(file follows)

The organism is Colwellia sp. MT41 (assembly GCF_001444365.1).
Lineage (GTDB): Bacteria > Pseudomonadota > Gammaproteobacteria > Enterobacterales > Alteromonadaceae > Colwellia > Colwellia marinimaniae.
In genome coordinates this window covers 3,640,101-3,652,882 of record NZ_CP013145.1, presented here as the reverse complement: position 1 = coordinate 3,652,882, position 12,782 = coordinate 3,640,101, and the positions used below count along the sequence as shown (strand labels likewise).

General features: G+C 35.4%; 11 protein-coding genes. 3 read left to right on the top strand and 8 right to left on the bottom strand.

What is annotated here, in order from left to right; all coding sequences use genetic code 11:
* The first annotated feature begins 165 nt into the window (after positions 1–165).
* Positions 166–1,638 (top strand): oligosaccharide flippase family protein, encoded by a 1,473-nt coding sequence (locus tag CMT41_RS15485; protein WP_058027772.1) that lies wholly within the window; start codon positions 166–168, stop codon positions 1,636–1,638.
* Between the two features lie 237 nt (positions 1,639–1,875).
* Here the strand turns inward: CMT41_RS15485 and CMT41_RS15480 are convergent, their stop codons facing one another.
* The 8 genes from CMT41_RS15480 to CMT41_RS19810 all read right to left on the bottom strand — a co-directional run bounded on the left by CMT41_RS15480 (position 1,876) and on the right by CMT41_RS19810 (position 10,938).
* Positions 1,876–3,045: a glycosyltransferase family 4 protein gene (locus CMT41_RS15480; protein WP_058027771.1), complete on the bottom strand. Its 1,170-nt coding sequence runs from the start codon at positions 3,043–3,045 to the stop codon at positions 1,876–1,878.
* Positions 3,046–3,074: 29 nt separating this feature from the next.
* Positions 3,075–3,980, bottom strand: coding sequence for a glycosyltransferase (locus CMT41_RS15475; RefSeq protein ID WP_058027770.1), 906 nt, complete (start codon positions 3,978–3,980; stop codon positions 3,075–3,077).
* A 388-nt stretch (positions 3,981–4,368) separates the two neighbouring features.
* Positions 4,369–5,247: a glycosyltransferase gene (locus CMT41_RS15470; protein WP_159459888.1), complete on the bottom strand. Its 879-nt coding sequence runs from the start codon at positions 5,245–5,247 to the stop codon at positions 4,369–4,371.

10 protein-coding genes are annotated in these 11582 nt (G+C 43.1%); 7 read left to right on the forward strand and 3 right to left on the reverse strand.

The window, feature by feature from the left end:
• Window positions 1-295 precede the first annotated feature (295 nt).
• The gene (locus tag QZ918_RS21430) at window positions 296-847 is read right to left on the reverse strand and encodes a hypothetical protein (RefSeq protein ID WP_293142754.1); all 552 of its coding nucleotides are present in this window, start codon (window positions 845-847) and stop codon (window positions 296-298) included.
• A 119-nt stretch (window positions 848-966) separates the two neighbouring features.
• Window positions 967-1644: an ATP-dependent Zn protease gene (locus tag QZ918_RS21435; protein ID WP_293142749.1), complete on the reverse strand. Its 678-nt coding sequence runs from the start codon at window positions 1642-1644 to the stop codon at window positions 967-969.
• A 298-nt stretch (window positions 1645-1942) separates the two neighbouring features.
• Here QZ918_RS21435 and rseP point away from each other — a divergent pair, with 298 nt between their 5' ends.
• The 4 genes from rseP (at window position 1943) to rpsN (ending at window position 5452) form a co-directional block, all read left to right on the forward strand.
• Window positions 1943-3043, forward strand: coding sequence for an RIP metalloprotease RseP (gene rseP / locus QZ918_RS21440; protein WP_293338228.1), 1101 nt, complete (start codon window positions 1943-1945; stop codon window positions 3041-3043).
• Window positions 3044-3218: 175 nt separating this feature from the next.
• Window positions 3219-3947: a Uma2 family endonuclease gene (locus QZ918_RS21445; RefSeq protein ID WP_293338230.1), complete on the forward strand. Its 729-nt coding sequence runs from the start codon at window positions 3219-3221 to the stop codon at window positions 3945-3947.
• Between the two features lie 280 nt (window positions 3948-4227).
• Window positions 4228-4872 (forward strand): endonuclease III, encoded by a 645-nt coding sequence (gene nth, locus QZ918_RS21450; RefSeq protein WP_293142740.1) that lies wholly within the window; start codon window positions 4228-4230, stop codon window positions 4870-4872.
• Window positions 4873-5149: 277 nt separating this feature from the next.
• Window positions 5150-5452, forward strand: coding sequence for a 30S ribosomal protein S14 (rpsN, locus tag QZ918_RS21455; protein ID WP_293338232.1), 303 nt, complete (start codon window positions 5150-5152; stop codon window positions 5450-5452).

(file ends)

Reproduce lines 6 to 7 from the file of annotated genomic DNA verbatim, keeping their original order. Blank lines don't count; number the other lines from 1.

* The first annotated feature begins 165 nt into the window (after positions 1–165).
* Positions 166–1,638 (top strand): oligosaccharide flippase family protein, encoded by a 1,473-nt coding sequence (locus tag CMT41_RS15485; protein WP_058027772.1) that lies wholly within the window; start codon positions 166–168, stop codon positions 1,636–1,638.